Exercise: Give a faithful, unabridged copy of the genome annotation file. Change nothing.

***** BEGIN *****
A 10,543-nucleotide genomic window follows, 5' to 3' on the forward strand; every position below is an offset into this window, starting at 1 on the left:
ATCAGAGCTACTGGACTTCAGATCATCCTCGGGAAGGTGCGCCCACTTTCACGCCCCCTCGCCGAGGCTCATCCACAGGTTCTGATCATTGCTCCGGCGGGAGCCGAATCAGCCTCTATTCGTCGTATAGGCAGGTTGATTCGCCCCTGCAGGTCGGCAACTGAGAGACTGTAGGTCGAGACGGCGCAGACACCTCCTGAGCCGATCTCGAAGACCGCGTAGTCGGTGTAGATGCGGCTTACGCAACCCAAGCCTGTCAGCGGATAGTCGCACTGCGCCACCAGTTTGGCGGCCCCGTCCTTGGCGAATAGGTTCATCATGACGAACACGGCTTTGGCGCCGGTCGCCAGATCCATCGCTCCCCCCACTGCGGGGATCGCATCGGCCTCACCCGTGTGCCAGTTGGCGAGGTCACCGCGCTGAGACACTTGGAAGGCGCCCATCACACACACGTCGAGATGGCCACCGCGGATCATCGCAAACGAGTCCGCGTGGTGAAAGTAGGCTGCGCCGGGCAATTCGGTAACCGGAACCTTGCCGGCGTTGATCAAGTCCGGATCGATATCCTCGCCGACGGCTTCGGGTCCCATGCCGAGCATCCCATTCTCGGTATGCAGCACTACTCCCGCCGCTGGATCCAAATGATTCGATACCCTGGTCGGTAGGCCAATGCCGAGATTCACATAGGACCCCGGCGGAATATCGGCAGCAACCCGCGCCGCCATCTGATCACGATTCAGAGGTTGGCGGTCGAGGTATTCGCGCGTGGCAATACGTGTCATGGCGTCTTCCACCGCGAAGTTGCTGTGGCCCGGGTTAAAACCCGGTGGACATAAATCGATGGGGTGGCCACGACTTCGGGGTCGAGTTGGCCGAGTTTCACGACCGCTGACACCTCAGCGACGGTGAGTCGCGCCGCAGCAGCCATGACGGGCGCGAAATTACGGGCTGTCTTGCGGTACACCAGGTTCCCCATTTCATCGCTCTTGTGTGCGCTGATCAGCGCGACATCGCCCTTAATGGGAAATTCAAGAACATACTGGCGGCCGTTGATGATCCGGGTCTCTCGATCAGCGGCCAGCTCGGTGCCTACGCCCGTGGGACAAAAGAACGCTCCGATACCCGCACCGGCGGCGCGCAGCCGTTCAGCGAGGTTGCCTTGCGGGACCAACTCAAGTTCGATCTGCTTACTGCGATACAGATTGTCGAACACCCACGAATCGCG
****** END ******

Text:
A 10,543-nucleotide genomic window follows, 5' to 3' on the forward strand; every position below is an offset into this window, starting at 1 on the left:
ATCAGAGCTACTGGACTTCAGATCATCCTCGGGAAGGTGCGCCCACTTTCACGCCCCCTCGCCGAGGCTCATCCACAGGTTCTGATCATTGCTCCGGCGGGAGCCGAATCAGCCTCTATTCGTCGTATAGGCAGGTTGATTCGCCCCTGCAGGTCGGCAACTGAGAGACTGTAGGTCGAGACGGCGCAGACACCTCCTGAGCCGATCTCGAAGACCGCGTAGTCGGTGTAGATGCGGCTTACGCAACCCAAGCCTGTCAGCGGATAGTCGCACTGCGCCACCAGTTTGGCGGCCCCGTCCTTGGCGAATAGGTTCATCATGACGAACACGGCTTTGGCGCCGGTCGCCAGATCCATCGCTCCCCCCACTGCGGGGATCGCATCGGCCTCACCCGTGTGCCAGTTGGCGAGGTCACCGCGCTGAGACACTTGGAAGGCGCCCATCACACACACGTCGAGATGGCCACCGCGGATCATCGCAAACGAGTCCGCGTGGTGAAAGTAGGCTGCGCCGGGCAATTCGGTAACCGGAACCTTGCCGGCGTTGATCAAGTCCGGATCGATATCCTCGCCGACGGCTTCGGGTCCCATGCCGAGCATCCCATTCTCGGTATGCAGCACTACTCCCGCCGCTGGATCCAAATGATTCGATACCCTGGTCGGTAGGCCAATGCCGAGATTCACATAGGACCCCGGCGGAATATCGGCAGCAACCCGCGCCGCCATCTGATCACGATTCAGAGGTTGGCGGTCGAGGTATTCGCGCGTGGCAATACGTGTCATGGCGTCTTCCACCGCGAAGTTGCTGTGGCCCGGGTTAAAACCCGGTGGACATAAATCGATGGGGTGGCCACGACTTCGGGGTCGAGTTGGCCGAGTTTCACGACCGCTGACACCTCAGCGACGGTGAGTCGCGCCGCAGCAGCCATGACGGGCGCGAAATTACGGGCTGTCTTGCGGTACACCAGGTTCCCCATTTCATCGCTCTTGTGTGCGCTGATCAGCGCGACATCGCCCTTAATGGGAAATTCAAGAACATACTGGCGGCCGTTGATGATCCGGGTCTCTCGATCAGCGGCCAGCTCGGTGCCTACGCCCGTGGGACAAAAGAACGCTCCGATACCCGCACCGGCGGCGCGCAGCCGTTCAGCGAGGTTGCCTTGCGGGACCAACTCAAGTTCGATCTGCTTACTGCGATACAGATTGTCGAACACCCACGAATCGCG